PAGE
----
One of the biggest draw-cards of the mystery miniserial is also its biggest foil – the slow, incremental journey towards a much-anticipated reveal.  When it works, audiences are left at each cliffhanger either reaching for the ‘next episode’ button, or —if made to wait— with the fleeting desire to enter ‘How to Tie A Successful Noose’ into YouTube’s search bar.

As is expected of any mystery or procedural, creators rely on red herrings to keep audiences upon the rack. A feature film like L.A. Confidential or The Usual Suspects lead us to multiple dead ends before we learn of the truth, but it all rolls along with such pace that if we do notice we’re being played it’s not until after the fact. When stretched over hours and hours of television, usually viewed in separate parts, we can only fall for misdirection a few times before recognising the pattern.

Broadchurch manages to make this work, as the detectives begin to doubt these red herrings around the same time as the audience, and the mystery is wrapped up by the end of the first season (Season 2 was almost a different show – focusing on the case’s court proceedings). Whereas in The Killing, the case is drawn out over two seasons, and by the mystery’s end we’ve watched two detectives believe that each suspect is their man, over and over again. Instead of remaining invested in the pursuit of truth, we lose respect for the show’s credibility and deal with that fact by yelling insults at the screen as if it’ll make the characters act like people again.   


We love seeing women prominently featured

With the exception of Bloodline, the shows mentioned above have revealed to the world that women are living, breathing primates with evolved behaviors and complex senses of self. Female characters don’t merely take center stage, but are shaded with darker colours and propelled by (relatable and detestable) contradictions – something that male protagonists have been getting away with since before Tony Soprano walked into that consult room.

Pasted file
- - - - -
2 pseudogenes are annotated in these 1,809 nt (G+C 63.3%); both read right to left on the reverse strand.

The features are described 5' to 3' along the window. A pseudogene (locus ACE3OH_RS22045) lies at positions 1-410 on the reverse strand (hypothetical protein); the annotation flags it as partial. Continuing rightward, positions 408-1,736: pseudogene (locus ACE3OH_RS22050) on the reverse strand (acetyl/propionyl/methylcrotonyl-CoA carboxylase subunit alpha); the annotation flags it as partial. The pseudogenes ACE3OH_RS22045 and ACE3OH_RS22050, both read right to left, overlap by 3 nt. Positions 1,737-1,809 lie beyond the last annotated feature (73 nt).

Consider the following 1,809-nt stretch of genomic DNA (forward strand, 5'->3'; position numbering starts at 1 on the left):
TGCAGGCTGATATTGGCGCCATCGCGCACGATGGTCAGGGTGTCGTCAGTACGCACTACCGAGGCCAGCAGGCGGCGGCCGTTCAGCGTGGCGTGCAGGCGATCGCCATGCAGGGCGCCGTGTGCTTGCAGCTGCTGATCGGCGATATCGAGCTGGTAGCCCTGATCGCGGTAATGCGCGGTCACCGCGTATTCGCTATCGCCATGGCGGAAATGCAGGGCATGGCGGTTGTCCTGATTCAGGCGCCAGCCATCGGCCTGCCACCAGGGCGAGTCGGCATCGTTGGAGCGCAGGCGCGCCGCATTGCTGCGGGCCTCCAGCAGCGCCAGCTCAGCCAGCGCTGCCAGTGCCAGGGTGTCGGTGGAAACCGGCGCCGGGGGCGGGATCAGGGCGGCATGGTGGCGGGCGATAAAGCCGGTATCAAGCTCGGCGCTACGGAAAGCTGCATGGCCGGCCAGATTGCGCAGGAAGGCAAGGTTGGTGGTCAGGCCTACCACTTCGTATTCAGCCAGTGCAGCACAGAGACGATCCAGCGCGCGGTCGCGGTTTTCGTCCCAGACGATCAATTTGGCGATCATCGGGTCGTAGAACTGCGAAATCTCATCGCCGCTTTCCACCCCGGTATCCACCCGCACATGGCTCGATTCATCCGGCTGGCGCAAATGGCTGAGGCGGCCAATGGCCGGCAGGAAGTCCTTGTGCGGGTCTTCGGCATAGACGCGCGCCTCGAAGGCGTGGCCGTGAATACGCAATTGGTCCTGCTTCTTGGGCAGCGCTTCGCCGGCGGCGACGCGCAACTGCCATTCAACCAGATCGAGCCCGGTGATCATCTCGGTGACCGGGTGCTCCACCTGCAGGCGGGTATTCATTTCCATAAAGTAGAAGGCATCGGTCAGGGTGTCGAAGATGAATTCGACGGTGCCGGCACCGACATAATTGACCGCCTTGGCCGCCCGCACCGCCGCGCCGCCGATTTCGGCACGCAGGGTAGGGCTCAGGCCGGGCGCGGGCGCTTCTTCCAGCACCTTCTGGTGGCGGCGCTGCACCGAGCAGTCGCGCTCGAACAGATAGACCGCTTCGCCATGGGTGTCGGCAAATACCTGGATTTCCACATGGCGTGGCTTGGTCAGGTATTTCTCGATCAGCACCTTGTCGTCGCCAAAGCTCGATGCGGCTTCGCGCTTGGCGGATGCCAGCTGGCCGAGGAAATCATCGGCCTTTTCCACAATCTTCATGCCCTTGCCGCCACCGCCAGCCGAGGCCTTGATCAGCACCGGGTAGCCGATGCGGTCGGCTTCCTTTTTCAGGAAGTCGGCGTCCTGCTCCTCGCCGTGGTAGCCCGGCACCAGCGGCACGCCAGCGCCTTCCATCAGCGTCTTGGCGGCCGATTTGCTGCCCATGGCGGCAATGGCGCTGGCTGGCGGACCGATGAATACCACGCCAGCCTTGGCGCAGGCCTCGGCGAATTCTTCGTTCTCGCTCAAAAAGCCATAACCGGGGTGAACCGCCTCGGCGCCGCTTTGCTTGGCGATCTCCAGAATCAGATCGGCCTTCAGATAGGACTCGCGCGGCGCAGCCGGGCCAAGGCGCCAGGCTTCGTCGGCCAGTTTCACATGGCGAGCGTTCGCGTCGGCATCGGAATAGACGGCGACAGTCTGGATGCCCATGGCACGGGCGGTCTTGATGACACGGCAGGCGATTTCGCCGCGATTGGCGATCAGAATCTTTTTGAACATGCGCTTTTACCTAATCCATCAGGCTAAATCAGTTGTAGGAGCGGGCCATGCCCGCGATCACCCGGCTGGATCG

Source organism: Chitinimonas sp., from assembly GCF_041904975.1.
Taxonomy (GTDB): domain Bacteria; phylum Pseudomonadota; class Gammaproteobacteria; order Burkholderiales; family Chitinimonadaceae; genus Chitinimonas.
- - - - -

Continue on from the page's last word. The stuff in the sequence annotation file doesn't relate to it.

The Fall’s Gillian Anderson is a man-ising, emotionally barricaded detective; The Killing’s Michelle Enos is work-obsessed to the point of ongoing familial neglect; and Top of the Lake’s Elizabeth Moss is another career-focused detective, but brimming with a stifled pain and rage that’s inarguably heartbreaking.

However, it’s Forbydelson’s Detective Inspector Sarah Lund, played by the ridiculously gifted Sofie Gråbøl, who was written and interpreted with such dimension that she was almost held back by the constraints of the genre. If there was ever a female protagonist that I’d welcome into any show, it’s Sarah Lund, even in a Three’s Company-style sitcom where her world-weary detective is forced to flat-share with inconsiderate ghosts of her past.


Get your bleak on

The Missing airs on SBS in 2016. Top of the Lake season two, Bloodline season two and Broadchurch season three are on the horizon.  Whether you can’t handle the gloom and doom or feel that once these shows conclude, the sub-sub-genre will run out of steam as quickly as it gathered — this small corner of the small-screen’s landscape is a place where showrunners experiment with evolving forms of storytelling, female showrunners get their overdue opportunity, and female characters get their overdue representation.

Whether shows like 2 Broke Girls can boast the same, is no mystery.


Watch The Missing on Wednesdays at 9:30pm (AEDT) on SBS.